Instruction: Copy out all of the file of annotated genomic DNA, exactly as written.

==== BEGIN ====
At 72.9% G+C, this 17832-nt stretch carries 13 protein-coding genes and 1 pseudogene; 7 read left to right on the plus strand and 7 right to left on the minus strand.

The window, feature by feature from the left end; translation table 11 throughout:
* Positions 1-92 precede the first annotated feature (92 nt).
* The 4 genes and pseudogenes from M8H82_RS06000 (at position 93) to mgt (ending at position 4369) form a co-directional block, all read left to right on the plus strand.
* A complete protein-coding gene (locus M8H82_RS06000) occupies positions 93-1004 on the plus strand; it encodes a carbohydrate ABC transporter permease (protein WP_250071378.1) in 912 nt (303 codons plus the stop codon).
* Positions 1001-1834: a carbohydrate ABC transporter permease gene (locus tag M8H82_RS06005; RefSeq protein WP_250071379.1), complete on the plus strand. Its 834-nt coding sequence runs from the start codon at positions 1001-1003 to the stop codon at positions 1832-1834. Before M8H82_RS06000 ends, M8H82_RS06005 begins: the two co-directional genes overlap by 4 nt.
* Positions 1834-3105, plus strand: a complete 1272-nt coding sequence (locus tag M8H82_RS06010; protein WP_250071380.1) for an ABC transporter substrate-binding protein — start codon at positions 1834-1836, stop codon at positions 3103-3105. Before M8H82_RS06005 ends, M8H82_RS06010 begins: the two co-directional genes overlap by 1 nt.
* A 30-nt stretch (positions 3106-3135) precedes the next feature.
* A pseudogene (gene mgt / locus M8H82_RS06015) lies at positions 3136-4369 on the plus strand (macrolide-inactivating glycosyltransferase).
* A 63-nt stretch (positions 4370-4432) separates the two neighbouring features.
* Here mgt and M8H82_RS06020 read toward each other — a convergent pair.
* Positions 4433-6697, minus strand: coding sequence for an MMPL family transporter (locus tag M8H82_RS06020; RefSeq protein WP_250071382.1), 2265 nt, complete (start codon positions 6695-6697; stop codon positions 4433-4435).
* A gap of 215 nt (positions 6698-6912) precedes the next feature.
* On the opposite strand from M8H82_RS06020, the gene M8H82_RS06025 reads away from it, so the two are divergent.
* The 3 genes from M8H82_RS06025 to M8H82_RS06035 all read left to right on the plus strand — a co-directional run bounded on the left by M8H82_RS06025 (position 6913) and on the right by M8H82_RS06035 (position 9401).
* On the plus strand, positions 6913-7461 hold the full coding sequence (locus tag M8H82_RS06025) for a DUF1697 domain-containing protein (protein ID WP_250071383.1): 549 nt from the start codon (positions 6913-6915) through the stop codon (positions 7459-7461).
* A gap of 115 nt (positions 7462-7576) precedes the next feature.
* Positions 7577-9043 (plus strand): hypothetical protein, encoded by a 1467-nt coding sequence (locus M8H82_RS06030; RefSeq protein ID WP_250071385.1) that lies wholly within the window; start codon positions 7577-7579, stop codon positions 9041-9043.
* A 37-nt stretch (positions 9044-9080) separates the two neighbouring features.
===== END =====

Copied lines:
At 72.9% G+C, this 17832-nt stretch carries 13 protein-coding genes and 1 pseudogene; 7 read left to right on the plus strand and 7 right to left on the minus strand.

The window, feature by feature from the left end; translation table 11 throughout:
* Positions 1-92 precede the first annotated feature (92 nt).
* The 4 genes and pseudogenes from M8H82_RS06000 (at position 93) to mgt (ending at position 4369) form a co-directional block, all read left to right on the plus strand.
* A complete protein-coding gene (locus M8H82_RS06000) occupies positions 93-1004 on the plus strand; it encodes a carbohydrate ABC transporter permease (protein WP_250071378.1) in 912 nt (303 codons plus the stop codon).
* Positions 1001-1834: a carbohydrate ABC transporter permease gene (locus tag M8H82_RS06005; RefSeq protein WP_250071379.1), complete on the plus strand. Its 834-nt coding sequence runs from the start codon at positions 1001-1003 to the stop codon at positions 1832-1834. Before M8H82_RS06000 ends, M8H82_RS06005 begins: the two co-directional genes overlap by 4 nt.
* Positions 1834-3105, plus strand: a complete 1272-nt coding sequence (locus tag M8H82_RS06010; protein WP_250071380.1) for an ABC transporter substrate-binding protein — start codon at positions 1834-1836, stop codon at positions 3103-3105. Before M8H82_RS06005 ends, M8H82_RS06010 begins: the two co-directional genes overlap by 1 nt.
* A 30-nt stretch (positions 3106-3135) precedes the next feature.
* A pseudogene (gene mgt / locus M8H82_RS06015) lies at positions 3136-4369 on the plus strand (macrolide-inactivating glycosyltransferase).
* A 63-nt stretch (positions 4370-4432) separates the two neighbouring features.
* Here mgt and M8H82_RS06020 read toward each other — a convergent pair.
* Positions 4433-6697, minus strand: coding sequence for an MMPL family transporter (locus tag M8H82_RS06020; RefSeq protein WP_250071382.1), 2265 nt, complete (start codon positions 6695-6697; stop codon positions 4433-4435).
* A gap of 215 nt (positions 6698-6912) precedes the next feature.
* On the opposite strand from M8H82_RS06020, the gene M8H82_RS06025 reads away from it, so the two are divergent.
* The 3 genes from M8H82_RS06025 to M8H82_RS06035 all read left to right on the plus strand — a co-directional run bounded on the left by M8H82_RS06025 (position 6913) and on the right by M8H82_RS06035 (position 9401).
* On the plus strand, positions 6913-7461 hold the full coding sequence (locus tag M8H82_RS06025) for a DUF1697 domain-containing protein (protein ID WP_250071383.1): 549 nt from the start codon (positions 6913-6915) through the stop codon (positions 7459-7461).
* A gap of 115 nt (positions 7462-7576) precedes the next feature.
* Positions 7577-9043 (plus strand): hypothetical protein, encoded by a 1467-nt coding sequence (locus M8H82_RS06030; RefSeq protein ID WP_250071385.1) that lies wholly within the window; start codon positions 7577-7579, stop codon positions 9041-9043.
* A 37-nt stretch (positions 9044-9080) separates the two neighbouring features.